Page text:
Congolese party picks former warlord Bemba as its presidential candidate
Jean-Pierre Bemba was acquitted of war crimes by ICC in June. He had earlier been convicted and sentenced to 18 years in jail amid protests from his supporters back home
AFP–Former DR Congo vice-president Jean-Pierre Bemba has been named by his party as a candidate in presidential polls planned for December.
Bemba, a former warlord who was acquitted of war crimes by The Hague-based International Criminal Court (ICC), was Friday picked by his party Movement for the Liberation of the Congo as its official flag bearer.
“We unanimously decided to renew Senator Jean-Pierre Bemba Gombo as national president of the Movement for the Liberation of the Congo for a five-year term and to name him as our candidate for the presidential election of December 23, 2018,” said the party’s Jean Jacques Mamba.
Earlier this week, Congolese government said Bemba could apply for a diplomatic passport to return home after he was acquitted of war crimes in The Hague.
The DR Congo is in the grip of a crisis over the future of President Joseph Kabila, who has ruled since 2001 when he succeeded his assassinated father Laurent Kabila and has remained in office, despite a two-term constitutional limit that expired in December 2016.
He has remained in power under a constitutional clause that enables a president to stay in office until their successor is elected.
Bemba’s party named him as their candidate at a congress in Kinshasa.
On June 8, judges at ICC overturned a 2016 conviction against Bemba for five counts of war crimes committed by his militia in the Central African Republic in 2002-2003.
They said he could not be held criminally liable for atrocities they committed, which included murder, rape and looting, as he was unable to influence their conduct.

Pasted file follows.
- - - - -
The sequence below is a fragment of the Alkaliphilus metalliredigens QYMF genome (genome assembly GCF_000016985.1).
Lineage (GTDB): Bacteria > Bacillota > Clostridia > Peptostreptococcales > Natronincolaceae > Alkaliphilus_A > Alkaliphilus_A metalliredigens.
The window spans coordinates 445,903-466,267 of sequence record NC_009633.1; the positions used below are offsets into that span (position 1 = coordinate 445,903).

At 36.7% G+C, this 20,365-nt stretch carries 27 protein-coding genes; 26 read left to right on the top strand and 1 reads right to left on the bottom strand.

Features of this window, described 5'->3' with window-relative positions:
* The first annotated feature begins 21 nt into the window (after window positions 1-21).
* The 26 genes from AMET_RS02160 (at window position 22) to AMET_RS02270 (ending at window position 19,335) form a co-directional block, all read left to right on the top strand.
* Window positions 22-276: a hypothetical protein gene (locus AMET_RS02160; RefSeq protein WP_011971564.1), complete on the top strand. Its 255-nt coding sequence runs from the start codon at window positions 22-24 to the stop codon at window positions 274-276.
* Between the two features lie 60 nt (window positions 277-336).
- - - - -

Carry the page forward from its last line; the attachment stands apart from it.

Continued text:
He had been given an 18-year term, the longest ever to be handed down by the court.
Bemba was earlier this week known to be in Belgium having gained an interim release from the court.
The ICC is due to issue a ruling in a separate case in which he was sentenced to a one-year in jail and fined $350,000 in 2017 for bribing witnesses during his main war crimes trial.
However, he has already spent a decade behind bars, and legal experts expect him to be released definitively if this time is taken into account.
It remains unclear whether he faces any threat of prosecution if he sets foot on DRC soil, after authorities issued a warrant in 2007 against him over the violence and for alleged arson at the Supreme Court.
DR Congo has been facing a political crisis since Kabila’s second and final constitutional mandate ended in 2016. Initially, Kabila tried to change the constitution to allow him to extend his rule but violence flared in the country with mass protests, forcing him to back down.
But not to submit to the constitution as he has since been hanging in there despite protests in Kinshasa as the people asked him to step down to allow his succession to proceed.
Kabila has postponed elections more than three times already but it is understood he will have no option but to allow the polls to proceed in December.
Western powers have accepted the delay with reluctance, hoping it will avoid bloodshed in the volatile and forever restless central African state.
For the succession besides Bemba, Étienne Tshisekedi wa Mulumba, the leader of the Union for Democracy and Social Progress, the main opposition party, died in 2017 ending decades of his challenge to the presidency.
The other contender is exiled Moise Katumbi, a vastly wealthy man widely regarded as the new opposition leader since the death of Tshisekedi. Katumbi launched his Together for Change party in South Africa in March.